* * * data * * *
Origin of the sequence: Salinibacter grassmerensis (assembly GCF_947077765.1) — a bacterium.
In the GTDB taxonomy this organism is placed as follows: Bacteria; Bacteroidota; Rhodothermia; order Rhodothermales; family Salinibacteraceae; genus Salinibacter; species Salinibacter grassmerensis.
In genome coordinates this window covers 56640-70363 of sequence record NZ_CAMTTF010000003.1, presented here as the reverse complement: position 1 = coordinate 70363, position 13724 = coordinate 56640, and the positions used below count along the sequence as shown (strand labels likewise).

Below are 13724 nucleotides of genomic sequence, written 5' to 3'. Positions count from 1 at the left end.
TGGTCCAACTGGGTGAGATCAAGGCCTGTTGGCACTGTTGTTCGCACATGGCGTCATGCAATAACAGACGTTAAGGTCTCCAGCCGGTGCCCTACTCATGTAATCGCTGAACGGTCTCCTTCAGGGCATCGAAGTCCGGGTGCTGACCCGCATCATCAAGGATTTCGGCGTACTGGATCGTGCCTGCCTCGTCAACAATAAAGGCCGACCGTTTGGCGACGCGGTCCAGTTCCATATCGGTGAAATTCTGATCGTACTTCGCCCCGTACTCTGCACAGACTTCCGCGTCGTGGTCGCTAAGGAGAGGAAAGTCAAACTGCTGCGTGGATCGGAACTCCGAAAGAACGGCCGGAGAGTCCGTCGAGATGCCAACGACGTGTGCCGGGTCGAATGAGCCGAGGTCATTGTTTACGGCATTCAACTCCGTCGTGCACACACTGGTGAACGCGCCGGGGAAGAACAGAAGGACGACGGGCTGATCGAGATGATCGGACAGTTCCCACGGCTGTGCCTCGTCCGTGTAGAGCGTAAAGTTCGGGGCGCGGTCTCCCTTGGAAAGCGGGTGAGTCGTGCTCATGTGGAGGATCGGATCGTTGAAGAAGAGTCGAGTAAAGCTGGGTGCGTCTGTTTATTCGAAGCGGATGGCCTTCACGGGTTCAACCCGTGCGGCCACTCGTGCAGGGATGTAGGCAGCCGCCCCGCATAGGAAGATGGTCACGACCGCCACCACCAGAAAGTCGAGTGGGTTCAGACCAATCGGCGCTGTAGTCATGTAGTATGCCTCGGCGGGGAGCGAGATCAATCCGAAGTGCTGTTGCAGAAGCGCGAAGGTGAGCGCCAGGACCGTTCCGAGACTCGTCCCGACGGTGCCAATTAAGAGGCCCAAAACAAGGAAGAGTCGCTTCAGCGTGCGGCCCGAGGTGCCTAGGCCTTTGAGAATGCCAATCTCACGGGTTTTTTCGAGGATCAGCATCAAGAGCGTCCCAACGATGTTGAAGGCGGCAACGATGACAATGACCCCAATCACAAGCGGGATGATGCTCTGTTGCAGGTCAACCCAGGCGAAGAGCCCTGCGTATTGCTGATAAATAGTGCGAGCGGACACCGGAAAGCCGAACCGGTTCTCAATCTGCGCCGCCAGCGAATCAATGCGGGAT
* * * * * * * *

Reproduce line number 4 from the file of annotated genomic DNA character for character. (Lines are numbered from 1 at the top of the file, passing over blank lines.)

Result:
Below are 13724 nucleotides of genomic sequence, written 5' to 3'. Positions count from 1 at the left end.